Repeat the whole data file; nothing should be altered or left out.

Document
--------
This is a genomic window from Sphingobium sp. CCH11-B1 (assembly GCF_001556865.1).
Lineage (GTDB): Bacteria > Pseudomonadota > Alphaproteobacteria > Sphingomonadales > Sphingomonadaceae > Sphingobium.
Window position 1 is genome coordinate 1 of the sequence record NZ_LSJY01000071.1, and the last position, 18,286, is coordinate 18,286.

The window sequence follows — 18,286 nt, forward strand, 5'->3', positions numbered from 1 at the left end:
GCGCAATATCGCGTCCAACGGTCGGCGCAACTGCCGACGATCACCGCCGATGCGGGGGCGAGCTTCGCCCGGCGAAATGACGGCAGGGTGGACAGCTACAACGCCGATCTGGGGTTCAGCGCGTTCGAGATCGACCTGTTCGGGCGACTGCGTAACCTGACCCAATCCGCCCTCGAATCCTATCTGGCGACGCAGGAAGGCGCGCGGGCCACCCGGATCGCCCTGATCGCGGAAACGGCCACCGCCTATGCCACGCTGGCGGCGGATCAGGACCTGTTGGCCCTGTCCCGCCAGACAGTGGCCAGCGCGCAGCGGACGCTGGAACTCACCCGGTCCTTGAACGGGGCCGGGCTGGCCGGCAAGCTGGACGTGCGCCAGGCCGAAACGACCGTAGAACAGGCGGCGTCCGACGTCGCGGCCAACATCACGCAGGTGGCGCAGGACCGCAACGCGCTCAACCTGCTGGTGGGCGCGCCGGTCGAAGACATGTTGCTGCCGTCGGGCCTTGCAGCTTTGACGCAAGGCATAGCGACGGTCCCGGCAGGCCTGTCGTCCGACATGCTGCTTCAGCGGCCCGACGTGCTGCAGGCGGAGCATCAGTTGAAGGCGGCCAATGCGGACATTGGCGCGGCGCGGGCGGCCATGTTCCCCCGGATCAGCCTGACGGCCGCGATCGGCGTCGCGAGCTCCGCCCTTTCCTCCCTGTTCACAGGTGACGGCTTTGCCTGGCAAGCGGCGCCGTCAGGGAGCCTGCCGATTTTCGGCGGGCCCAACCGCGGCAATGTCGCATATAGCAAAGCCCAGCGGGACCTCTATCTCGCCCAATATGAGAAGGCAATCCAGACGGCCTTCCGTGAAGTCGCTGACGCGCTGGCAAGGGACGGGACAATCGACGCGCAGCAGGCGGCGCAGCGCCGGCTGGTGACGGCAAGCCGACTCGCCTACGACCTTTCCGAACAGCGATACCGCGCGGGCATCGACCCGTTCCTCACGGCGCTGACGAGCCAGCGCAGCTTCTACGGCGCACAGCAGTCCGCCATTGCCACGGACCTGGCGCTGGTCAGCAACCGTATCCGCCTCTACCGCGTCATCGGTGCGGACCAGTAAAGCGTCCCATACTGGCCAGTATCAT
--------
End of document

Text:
This is a genomic window from Sphingobium sp. CCH11-B1 (assembly GCF_001556865.1).
Lineage (GTDB): Bacteria > Pseudomonadota > Alphaproteobacteria > Sphingomonadales > Sphingomonadaceae > Sphingobium.
Window position 1 is genome coordinate 1 of the sequence record NZ_LSJY01000071.1, and the last position, 18,286, is coordinate 18,286.

The window sequence follows — 18,286 nt, forward strand, 5'->3', positions numbered from 1 at the left end:
GCGCAATATCGCGTCCAACGGTCGGCGCAACTGCCGACGATCACCGCCGATGCGGGGGCGAGCTTCGCCCGGCGAAATGACGGCAGGGTGGACAGCTACAACGCCGATCTGGGGTTCAGCGCGTTCGAGATCGACCTGTTCGGGCGACTGCGTAACCTGACCCAATCCGCCCTCGAATCCTATCTGGCGACGCAGGAAGGCGCGCGGGCCACCCGGATCGCCCTGATCGCGGAAACGGCCACCGCCTATGCCACGCTGGCGGCGGATCAGGACCTGTTGGCCCTGTCCCGCCAGACAGTGGCCAGCGCGCAGCGGACGCTGGAACTCACCCGGTCCTTGAACGGGGCCGGGCTGGCCGGCAAGCTGGACGTGCGCCAGGCCGAAACGACCGTAGAACAGGCGGCGTCCGACGTCGCGGCCAACATCACGCAGGTGGCGCAGGACCGCAACGCGCTCAACCTGCTGGTGGGCGCGCCGGTCGAAGACATGTTGCTGCCGTCGGGCCTTGCAGCTTTGACGCAAGGCATAGCGACGGTCCCGGCAGGCCTGTCGTCCGACATGCTGCTTCAGCGGCCCGACGTGCTGCAGGCGGAGCATCAGTTGAAGGCGGCCAATGCGGACATTGGCGCGGCGCGGGCGGCCATGTTCCCCCGGATCAGCCTGACGGCCGCGATCGGCGTCGCGAGCTCCGCCCTTTCCTCCCTGTTCACAGGTGACGGCTTTGCCTGGCAAGCGGCGCCGTCAGGGAGCCTGCCGATTTTCGGCGGGCCCAACCGCGGCAATGTCGCATATAGCAAAGCCCAGCGGGACCTCTATCTCGCCCAATATGAGAAGGCAATCCAGACGGCCTTCCGTGAAGTCGCTGACGCGCTGGCAAGGGACGGGACAATCGACGCGCAGCAGGCGGCGCAGCGCCGGCTGGTGACGGCAAGCCGACTCGCCTACGACCTTTCCGAACAGCGATACCGCGCGGGCATCGACCCGTTCCTCACGGCGCTGACGAGCCAGCGCAGCTTCTACGGCGCACAGCAGTCCGCCATTGCCACGGACCTGGCGCTGGTCAGCAACCGTATCCGCCTCTACCGCGTCATCGGTGCGGACCAGTAAAGCGTCCCATACTGGCCAGTATCAT